History of The Bill of Rights





History of The Bill of Rights
Toward the end of the Constitutional Convention in 1787, George Mason, a delegate from Virginia, proposed adding a bill of rights, which would, he argued, “give great quiet to the people”. The state delegations unanimously rejected Mason’s proposal. After the convention, the absence of a bill of rights emerged as a central part of the ratification debates. Several states ratified the Constitution on the condition that a bill of rights would be promptly added, and many even offered suggestions for what to include.

After the Constitution was ratified, James Madison, who had already helped draft much of the original Constitution, took up the task of drafting a bill of rights. Madison largely drew from the Virginia Declaration of Rights, which was primarily written by George Mason in 1776 two months before the Declaration of Independence. He also drew from amendments suggested by state ratifying conventions.

Madison drafted 19 amendments, which he proposed to Congress on June 8, 1789. The House of Representatives narrowed those down to 17. Then the Senate, with the approval of the House, narrowed them down to 12. These 12 were approved on September 25, 1789 and were sent to the states for ratification.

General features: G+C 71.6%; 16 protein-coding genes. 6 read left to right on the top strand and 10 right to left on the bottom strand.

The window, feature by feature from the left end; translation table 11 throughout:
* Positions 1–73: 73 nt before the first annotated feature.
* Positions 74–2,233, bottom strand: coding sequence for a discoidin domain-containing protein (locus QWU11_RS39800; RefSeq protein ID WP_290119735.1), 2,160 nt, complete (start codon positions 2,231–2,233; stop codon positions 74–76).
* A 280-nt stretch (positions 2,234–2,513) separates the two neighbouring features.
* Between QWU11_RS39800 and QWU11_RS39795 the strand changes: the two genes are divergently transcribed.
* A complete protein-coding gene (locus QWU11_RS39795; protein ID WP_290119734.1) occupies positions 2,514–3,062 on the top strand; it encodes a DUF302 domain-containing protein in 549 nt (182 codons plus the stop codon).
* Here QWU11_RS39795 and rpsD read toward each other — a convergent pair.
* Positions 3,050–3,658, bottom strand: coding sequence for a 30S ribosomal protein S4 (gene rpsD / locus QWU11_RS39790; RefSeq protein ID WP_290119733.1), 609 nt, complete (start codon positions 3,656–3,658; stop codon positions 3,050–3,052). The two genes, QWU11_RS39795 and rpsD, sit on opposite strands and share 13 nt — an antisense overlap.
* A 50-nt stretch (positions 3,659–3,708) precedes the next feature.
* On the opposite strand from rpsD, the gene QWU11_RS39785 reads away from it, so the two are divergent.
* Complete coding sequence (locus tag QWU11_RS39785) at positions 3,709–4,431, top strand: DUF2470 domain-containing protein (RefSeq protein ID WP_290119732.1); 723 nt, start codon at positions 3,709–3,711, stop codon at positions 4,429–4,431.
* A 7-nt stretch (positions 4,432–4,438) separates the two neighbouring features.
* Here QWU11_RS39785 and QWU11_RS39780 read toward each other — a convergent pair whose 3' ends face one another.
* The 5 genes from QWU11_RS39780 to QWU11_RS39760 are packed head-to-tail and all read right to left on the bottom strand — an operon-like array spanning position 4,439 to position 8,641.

The first two amendments in the 12 that Congress proposed to the states were rejected: The first dealt with apportioning representation in the House of Representatives; the second prevented members of Congress from voting to change their pay until the next session of Congress. The 10 amendments that are now known as the Bill of Rights were ratified on December 15, 1791, thus becoming a part of the Constitution. Since that time, the Constitution has been amended seventeen times, totaling twenty-seven amendments in all.